For generations, Native American children were removed from their homes and placed with white families. A recent Supreme Court ruling affirms the rights of Native families and tribes, giving them preference in adoption and foster care placement.

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In the Long Fight to Protect Native American Families, a Law Stands Guard

Producer/Narrator: Sarah Weiser
Co-Producer: Gabrielle Glaser
Editor: Anne Checler

Last month, the U.S. Supreme Court upheld the 1978 Indian Child Welfare Act, a law passed in response to a long history of Native children being separated from their families.

The court’s ruling protects the rights of Native American families and tribes, giving them preference in the adoption and foster care placement of Native children.

During the 1950s and 60s, Native children were routinely taken from their families by social workers and placed for adoption into white families. “We call it the scoop era, because your children weren't safe playing in their front yards,” a Native American woman told Retro Report.

Many of the adopted children were subjected to abuse and exploitation. Separation from their communities and Native culture and traditions has caused deep scars, affecting generations.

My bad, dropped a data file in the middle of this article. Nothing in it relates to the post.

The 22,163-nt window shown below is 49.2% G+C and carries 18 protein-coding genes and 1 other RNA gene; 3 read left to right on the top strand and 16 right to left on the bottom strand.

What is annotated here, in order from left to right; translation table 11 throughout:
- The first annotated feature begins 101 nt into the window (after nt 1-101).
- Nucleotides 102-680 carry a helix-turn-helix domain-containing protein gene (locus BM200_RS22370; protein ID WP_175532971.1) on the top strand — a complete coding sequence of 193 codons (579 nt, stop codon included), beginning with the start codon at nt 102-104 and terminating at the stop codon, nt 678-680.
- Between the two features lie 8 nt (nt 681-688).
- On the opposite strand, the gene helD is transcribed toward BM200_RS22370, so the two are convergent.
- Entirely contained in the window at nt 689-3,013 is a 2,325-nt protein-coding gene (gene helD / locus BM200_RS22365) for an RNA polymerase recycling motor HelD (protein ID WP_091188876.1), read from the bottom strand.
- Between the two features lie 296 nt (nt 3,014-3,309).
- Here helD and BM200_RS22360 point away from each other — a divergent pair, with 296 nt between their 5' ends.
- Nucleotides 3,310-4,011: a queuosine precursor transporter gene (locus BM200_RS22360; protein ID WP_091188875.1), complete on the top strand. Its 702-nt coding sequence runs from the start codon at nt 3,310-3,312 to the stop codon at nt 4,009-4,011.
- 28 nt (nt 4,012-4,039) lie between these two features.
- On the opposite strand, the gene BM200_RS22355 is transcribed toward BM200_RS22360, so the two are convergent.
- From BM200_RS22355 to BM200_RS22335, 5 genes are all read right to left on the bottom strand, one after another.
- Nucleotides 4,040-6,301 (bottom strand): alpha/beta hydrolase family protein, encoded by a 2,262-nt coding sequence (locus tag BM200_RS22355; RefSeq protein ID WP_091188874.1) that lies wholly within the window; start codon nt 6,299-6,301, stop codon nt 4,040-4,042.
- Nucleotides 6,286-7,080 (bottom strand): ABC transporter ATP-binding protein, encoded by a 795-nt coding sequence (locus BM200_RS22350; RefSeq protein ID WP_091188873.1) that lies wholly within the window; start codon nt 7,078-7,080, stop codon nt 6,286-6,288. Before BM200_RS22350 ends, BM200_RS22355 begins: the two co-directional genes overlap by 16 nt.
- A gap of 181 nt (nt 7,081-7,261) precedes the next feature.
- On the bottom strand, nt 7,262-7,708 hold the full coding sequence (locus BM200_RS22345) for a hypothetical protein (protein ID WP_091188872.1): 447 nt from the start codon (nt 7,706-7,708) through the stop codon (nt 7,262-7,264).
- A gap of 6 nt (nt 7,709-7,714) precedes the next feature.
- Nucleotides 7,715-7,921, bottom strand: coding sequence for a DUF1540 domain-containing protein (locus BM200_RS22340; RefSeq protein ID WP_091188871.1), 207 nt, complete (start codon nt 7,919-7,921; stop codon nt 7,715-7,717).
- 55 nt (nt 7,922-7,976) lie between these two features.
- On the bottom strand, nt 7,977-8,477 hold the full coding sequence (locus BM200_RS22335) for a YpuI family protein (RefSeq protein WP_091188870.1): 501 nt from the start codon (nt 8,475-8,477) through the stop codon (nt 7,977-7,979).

"My mother was taken during that era from our people, from my grandparents and my great-grandparents," said Rebecca Black, a Quinault-enrolled Quileute woman. "My grandmother Myrtle found out where they were, and she went to go get her children. But with a swing of the gavel, a white judge said that she was morally unfit to raise her children. While my grandma and my great-grandparents are fighting to regain custody, my mother has already been transported out of state into white adoption."

The legal dispute underlying the court's ruling in this case, Haaland v. Brackeen, is part of a long pattern of tensions between U.S. and state governments and tribal entities over issues of sovereignty.

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TranscriptLesson PlanCollection: U.S. Supreme Court